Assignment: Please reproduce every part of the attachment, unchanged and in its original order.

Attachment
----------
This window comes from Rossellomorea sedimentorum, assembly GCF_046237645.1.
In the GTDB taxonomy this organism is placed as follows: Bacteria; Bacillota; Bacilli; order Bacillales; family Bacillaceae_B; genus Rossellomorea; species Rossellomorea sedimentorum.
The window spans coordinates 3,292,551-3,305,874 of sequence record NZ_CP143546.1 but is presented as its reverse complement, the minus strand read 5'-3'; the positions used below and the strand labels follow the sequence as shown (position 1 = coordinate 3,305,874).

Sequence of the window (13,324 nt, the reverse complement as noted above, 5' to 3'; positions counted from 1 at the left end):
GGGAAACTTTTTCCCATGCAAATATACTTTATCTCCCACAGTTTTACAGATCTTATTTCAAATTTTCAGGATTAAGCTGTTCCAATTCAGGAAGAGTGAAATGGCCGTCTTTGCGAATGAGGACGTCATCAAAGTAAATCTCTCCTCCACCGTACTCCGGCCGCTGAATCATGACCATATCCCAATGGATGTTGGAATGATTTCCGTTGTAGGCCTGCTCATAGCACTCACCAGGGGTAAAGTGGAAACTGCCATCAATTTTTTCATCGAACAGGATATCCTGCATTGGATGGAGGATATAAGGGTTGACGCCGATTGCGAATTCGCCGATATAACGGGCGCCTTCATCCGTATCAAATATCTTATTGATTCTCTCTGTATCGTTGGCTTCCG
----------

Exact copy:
This window comes from Rossellomorea sedimentorum, assembly GCF_046237645.1.
In the GTDB taxonomy this organism is placed as follows: Bacteria; Bacillota; Bacilli; order Bacillales; family Bacillaceae_B; genus Rossellomorea; species Rossellomorea sedimentorum.
The window spans coordinates 3,292,551-3,305,874 of sequence record NZ_CP143546.1 but is presented as its reverse complement, the minus strand read 5'-3'; the positions used below and the strand labels follow the sequence as shown (position 1 = coordinate 3,305,874).

Sequence of the window (13,324 nt, the reverse complement as noted above, 5' to 3'; positions counted from 1 at the left end):
GGGAAACTTTTTCCCATGCAAATATACTTTATCTCCCACAGTTTTACAGATCTTATTTCAAATTTTCAGGATTAAGCTGTTCCAATTCAGGAAGAGTGAAATGGCCGTCTTTGCGAATGAGGACGTCATCAAAGTAAATCTCTCCTCCACCGTACTCCGGCCGCTGAATCATGACCATATCCCAATGGATGTTGGAATGATTTCCGTTGTAGGCCTGCTCATAGCACTCACCAGGGGTAAAGTGGAAACTGCCATCAATTTTTTCATCGAACAGGATATCCTGCATTGGATGGAGGATATAAGGGTTGACGCCGATTGCGAATTCGCCGATATAACGGGCGCCTTCATCCGTATCAAATATCTTATTGATTCTCTCTGTATCGTTGGCTTCCG